Terry Rhodes ’78, dean of UNC’s College of Arts & Sciences, will retire at the end of the academic year after a 34-year career at Carolina.
Rhodes has been dean of the college since March 2020, previously serving as interim dean for a year. Her two-year term as permanent dean will end June 2022, which has been her target retirement date since assuming the interim role in July 2019, Chancellor Kevin Guskiewicz and Executive Vice Chancellor and Provost Robert Blouin said Tuesday in an email to the campus community.
Rhodes oversees the largest academic unit at Carolina, with over 17,000 undergraduate students and 2,000 graduate students, and more than 70 academic departments, curricula, programs, centers and institutes.
The campus message said the search for a new dean would be chaired by Bernadette Gray-Little, Carolina provost emerita, College of Arts & Sciences dean emerita, University of Kansas chancellor emerita and 2009 recipient of the GAA’s Distinguished Service Medal.
Under Rhodes’ leadership, the college is preparing to launch a new general education curriculum, IDEAs in Action, in fall 2022. This new curriculum represents the core requirements that every Carolina student will take regardless of major. It will emphasize experiential learning and essential capacities such as global understanding, quantitative reasoning and creative expression.
Last year, the college played a significant role in launching Carolina Away, an entirely remote learning experience for first-year and transfer students, in response to the COVID-19 pandemic. The program is continuing this semester.
Rhodes oversaw the debut of a new academic department: earth, marine and environmental sciences, created from the merger of the departments of geological sciences and marine sciences and the Institute of Marine Sciences. She also introduced Southern Futures, a collaboration across the University designed to make Carolina a key national and world resource for understanding and imagining the South’s future. The college is partnering with University Libraries and Carolina Performing Arts to gather and share resources, advance cutting-edge scholarship and attract thought leaders and promising new talent.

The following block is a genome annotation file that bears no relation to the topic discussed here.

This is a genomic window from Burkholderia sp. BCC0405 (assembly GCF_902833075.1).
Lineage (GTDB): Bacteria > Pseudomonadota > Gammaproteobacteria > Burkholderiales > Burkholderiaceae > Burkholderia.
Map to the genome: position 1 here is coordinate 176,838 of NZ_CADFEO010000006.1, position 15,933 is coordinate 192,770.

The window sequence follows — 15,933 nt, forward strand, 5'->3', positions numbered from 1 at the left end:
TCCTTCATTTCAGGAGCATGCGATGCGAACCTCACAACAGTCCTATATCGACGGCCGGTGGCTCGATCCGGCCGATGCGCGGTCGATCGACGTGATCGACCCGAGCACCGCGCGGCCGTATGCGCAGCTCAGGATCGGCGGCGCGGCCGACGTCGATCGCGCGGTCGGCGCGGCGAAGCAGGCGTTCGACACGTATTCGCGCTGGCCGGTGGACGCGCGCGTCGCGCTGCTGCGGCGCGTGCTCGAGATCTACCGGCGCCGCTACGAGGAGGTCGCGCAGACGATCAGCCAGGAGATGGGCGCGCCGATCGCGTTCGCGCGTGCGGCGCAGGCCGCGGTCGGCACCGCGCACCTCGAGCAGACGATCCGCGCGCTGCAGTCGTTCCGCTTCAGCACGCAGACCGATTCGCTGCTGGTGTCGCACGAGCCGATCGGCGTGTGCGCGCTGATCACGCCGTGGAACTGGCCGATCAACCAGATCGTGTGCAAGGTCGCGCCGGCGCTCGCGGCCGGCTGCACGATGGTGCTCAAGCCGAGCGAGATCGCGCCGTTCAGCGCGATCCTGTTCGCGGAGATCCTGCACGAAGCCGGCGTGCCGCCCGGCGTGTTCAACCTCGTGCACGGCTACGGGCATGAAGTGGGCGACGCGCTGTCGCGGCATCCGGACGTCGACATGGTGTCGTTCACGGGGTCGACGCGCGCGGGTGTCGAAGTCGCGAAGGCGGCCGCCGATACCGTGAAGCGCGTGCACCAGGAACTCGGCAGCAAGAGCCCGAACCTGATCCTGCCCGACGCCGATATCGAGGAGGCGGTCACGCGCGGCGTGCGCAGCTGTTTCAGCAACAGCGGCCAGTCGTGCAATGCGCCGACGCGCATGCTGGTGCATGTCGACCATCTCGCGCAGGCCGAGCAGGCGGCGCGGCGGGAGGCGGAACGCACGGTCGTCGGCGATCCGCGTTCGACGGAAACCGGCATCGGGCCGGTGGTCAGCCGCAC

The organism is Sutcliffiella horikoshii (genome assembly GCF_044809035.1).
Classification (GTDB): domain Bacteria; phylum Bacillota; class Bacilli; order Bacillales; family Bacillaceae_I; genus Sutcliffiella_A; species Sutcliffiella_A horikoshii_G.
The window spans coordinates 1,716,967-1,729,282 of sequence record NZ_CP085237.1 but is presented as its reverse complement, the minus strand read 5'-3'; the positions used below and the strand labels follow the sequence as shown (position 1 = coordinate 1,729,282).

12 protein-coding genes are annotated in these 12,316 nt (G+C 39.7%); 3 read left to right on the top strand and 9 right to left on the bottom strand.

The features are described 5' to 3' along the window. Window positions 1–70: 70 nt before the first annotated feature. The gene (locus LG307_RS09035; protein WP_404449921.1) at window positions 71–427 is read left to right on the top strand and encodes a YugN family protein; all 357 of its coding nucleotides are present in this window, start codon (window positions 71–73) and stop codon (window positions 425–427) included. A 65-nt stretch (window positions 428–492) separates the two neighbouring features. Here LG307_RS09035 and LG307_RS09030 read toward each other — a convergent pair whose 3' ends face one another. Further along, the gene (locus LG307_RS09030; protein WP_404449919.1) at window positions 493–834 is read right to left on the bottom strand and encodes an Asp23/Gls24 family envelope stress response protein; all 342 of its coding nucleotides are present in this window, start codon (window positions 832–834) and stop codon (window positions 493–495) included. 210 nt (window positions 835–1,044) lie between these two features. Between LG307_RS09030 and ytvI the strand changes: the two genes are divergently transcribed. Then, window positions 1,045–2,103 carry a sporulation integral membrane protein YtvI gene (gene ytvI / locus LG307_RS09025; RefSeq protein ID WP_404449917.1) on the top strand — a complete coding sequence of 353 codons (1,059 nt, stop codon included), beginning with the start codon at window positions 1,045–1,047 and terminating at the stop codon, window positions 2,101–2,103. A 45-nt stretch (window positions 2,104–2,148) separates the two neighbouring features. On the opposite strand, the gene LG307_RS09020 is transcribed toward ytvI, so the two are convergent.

Rhodes has sought to strengthen scholarship and increase diversity and inclusion in the college. She designated six faculty lines to be part of a Health and Wellness in Communities of Color cluster hiring initiative, as well as two other faculty lines focusing on U.S. slavery. She also appointed the college’s first associate dean for diversity, equity and inclusion.
Other important initiatives launched during her tenure include:
The college’s Arts and Sciences Foundation has raised approximately $200 million since Rhodes started as interim dean in spring 2019. Significant gifts include a $25 million bequest for graduate student funding from an anonymous donor, $8 million for the Program for Public Discourse from Nancy ’74 and Doug Abbey, and a leadership gift from Vicki ’92 and David Craver ’92 to endow the college deanship.
Over more than three decades, Rhodes has championed the value of the arts and humanities to a well-rounded education. She was senior associate dean for fine arts and humanities from 2012 to 2019. In 1987, she joined the faculty and has served the University in a variety of roles, including director of UNC Opera, chair of the department of music and faculty marshal. She is the first faculty member from the fine arts to be named dean of the college since it took its modern-day name in 1935. She has continued to teach and perform, mostly in Italy and other parts of Europe, throughout her Carolina career.
Rhodes served on the GAA Board of Directors as faculty representative in 2012-13.
“Terry has undoubtedly touched hundreds of lives through her teaching and service, and we are enormously grateful for all she has done at Carolina,” Guskiewicz and Blouin said in their message.